As reported earlier, the channel, dubbed Small Business Source, will aggregate content and services--including Web site creation and editing tools, Web hosting services, news and information retrieval, and chat rooms and other community forums for small-business owners.
The new channel will not only strengthen Netscape's efforts to become a top gateway to the Net or "portal" site, but it also is clearly an attempt to capitalize on a growing market: small and medium-sized businesses.
The channel will offer a mix of free and subscription-based services, according to Netscape.
"By working with all of our partners and in understanding the needs of small-business users, we have provided a one-stop shopping and aggregation of services that those users need," said Netcenter's content program manager Hillary Mickell.
Netscape in the past month has redoubled its online efforts, launching late last month its so-called Project 60, a two-month project to build out Netcenter into a major portal site.
Announcements so far include the upcoming addition of free email, offered in conjunction with USA.net. Also coming soon is a Netscape-branded search engine and content channels, developed with portal Excite.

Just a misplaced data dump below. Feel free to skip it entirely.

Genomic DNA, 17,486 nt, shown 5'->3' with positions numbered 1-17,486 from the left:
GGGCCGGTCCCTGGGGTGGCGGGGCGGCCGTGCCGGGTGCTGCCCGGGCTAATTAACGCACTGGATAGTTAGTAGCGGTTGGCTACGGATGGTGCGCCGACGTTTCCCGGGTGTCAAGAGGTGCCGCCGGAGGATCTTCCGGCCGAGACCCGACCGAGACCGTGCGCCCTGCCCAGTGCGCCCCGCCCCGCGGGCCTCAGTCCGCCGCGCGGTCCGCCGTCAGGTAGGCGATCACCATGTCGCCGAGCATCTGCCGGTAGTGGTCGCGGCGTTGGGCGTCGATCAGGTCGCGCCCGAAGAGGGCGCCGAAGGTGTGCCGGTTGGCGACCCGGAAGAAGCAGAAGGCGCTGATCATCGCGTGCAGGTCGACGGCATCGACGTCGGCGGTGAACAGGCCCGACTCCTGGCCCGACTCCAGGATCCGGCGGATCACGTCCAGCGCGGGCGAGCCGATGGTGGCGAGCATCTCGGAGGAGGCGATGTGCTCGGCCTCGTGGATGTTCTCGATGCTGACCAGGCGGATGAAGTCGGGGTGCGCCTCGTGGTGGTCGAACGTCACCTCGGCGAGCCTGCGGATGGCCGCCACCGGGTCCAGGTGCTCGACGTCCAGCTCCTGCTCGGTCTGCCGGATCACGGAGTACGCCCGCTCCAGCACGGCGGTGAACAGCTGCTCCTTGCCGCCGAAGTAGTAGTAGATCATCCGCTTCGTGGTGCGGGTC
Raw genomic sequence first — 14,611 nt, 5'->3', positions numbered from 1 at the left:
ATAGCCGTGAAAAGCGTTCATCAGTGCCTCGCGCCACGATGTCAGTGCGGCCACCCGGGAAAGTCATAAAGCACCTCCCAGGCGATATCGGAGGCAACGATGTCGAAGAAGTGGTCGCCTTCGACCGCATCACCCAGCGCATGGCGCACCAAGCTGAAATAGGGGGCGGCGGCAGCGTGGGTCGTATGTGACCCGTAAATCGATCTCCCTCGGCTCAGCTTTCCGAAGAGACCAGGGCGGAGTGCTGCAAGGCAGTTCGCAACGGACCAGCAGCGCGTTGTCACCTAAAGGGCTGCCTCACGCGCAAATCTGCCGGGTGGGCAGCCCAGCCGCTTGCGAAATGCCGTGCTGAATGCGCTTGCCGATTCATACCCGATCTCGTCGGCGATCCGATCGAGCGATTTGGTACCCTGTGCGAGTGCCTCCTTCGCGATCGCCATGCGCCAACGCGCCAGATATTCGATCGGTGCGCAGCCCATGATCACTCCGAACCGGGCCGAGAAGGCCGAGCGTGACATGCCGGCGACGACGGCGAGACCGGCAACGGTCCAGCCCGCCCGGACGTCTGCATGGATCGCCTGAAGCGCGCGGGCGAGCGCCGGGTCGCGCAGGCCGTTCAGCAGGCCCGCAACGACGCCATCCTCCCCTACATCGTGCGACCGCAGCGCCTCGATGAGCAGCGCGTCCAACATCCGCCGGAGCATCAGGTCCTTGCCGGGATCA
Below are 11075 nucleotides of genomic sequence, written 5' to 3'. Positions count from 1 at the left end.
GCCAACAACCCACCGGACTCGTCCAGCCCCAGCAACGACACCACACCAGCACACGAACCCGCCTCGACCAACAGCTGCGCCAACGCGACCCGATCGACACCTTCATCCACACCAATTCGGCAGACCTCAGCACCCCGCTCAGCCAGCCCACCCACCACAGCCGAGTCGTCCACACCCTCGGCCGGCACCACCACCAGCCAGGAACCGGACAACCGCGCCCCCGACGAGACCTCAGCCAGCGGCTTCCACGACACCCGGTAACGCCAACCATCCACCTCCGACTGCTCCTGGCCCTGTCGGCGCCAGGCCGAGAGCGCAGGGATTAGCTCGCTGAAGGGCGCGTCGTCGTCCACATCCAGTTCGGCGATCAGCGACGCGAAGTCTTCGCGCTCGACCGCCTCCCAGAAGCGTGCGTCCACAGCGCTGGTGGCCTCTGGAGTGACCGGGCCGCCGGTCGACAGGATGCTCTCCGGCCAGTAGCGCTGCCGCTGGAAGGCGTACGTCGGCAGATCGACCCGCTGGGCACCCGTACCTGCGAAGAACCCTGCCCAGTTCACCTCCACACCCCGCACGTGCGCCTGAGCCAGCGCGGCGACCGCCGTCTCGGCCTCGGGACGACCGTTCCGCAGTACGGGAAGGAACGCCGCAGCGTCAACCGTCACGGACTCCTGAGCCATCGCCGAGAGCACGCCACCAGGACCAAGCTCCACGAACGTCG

Netscape will develop business channel content without the collaboration of Excite, whose content responsibilities will lie in more arts and lifestyle-oriented areas.
Netcenter's current small-business service offering consists mainly of ConcentricHost, a suite of subscription Web hosting services from Concentric. Netcenter's current content offerings for businesses include Net publication subscriptions via the Inbox Direct email service, a business news service, bulletin boards, and a directory of profiles of other business people using Netcenter.
The Small Business Source will bring a long menu of new content offerings, the firm said, including the following:
The new channel, like other Netcenter areas, will earn Netscape money through a three-tiered model. Roughly equal sums will come in through advertising sales and Netcenter's take in transaction revenue. Sponsorship fees, in which companies pay Netscape to do business on its highly trafficked Web real estate, will bring in a third, lesser portion of revenue.